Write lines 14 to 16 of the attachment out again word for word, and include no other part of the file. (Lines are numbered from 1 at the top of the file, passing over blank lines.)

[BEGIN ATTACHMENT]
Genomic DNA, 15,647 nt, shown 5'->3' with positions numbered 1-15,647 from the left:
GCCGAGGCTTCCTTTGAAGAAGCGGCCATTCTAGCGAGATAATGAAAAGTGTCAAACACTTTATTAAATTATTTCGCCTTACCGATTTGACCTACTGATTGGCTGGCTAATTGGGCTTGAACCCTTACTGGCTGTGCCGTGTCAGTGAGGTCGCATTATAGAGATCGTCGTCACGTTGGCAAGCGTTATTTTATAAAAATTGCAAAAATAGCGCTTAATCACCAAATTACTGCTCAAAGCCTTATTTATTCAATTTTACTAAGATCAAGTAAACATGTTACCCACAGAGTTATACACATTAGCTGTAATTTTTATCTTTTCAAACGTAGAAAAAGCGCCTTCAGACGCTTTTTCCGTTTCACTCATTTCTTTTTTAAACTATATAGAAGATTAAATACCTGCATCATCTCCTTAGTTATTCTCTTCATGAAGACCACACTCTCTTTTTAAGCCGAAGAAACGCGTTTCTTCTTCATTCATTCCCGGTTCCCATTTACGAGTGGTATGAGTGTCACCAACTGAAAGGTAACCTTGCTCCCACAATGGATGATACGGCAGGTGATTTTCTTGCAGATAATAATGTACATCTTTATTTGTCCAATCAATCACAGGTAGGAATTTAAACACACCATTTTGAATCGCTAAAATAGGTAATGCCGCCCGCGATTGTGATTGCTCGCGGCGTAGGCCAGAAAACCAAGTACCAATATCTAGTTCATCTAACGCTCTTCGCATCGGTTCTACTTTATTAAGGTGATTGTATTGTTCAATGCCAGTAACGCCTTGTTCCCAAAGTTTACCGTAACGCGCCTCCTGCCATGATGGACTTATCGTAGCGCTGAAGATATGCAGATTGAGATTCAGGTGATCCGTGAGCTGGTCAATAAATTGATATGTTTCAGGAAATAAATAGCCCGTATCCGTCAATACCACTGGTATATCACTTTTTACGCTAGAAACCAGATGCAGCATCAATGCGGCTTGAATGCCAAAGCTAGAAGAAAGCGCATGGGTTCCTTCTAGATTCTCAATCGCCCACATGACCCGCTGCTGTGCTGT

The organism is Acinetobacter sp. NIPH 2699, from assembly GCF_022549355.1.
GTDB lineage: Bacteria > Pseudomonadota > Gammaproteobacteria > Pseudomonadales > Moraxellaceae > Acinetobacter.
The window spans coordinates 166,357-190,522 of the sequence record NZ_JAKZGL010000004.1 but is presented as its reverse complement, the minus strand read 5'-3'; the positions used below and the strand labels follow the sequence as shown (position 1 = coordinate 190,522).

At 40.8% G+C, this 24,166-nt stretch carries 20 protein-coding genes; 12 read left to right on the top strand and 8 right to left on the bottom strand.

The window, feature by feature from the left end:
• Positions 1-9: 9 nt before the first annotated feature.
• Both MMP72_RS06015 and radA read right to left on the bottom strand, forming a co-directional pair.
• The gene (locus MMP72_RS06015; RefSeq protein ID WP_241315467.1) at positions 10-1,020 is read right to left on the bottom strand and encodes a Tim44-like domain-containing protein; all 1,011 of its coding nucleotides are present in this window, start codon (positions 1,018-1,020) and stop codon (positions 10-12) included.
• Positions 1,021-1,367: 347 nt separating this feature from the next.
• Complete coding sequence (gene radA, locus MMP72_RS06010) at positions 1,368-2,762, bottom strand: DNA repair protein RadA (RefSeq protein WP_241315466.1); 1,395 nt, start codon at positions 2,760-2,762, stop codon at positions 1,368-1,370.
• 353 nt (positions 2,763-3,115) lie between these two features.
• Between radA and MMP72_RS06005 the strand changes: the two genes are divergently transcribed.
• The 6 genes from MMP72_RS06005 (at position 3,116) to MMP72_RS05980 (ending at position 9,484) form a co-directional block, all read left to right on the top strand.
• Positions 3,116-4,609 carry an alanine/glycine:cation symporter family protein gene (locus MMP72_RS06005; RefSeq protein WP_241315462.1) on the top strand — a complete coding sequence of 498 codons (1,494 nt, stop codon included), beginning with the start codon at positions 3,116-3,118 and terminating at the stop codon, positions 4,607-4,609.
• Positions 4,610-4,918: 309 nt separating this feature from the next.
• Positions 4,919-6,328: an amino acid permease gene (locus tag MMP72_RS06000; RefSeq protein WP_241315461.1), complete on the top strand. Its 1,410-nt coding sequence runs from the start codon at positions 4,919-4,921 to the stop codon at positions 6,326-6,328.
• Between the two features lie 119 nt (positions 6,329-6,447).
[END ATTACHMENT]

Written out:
• Between radA and MMP72_RS06005 the strand changes: the two genes are divergently transcribed.
• The 6 genes from MMP72_RS06005 (at position 3,116) to MMP72_RS05980 (ending at position 9,484) form a co-directional block, all read left to right on the top strand.
• Positions 3,116-4,609 carry an alanine/glycine:cation symporter family protein gene (locus MMP72_RS06005; RefSeq protein WP_241315462.1) on the top strand — a complete coding sequence of 498 codons (1,494 nt, stop codon included), beginning with the start codon at positions 3,116-3,118 and terminating at the stop codon, positions 4,607-4,609.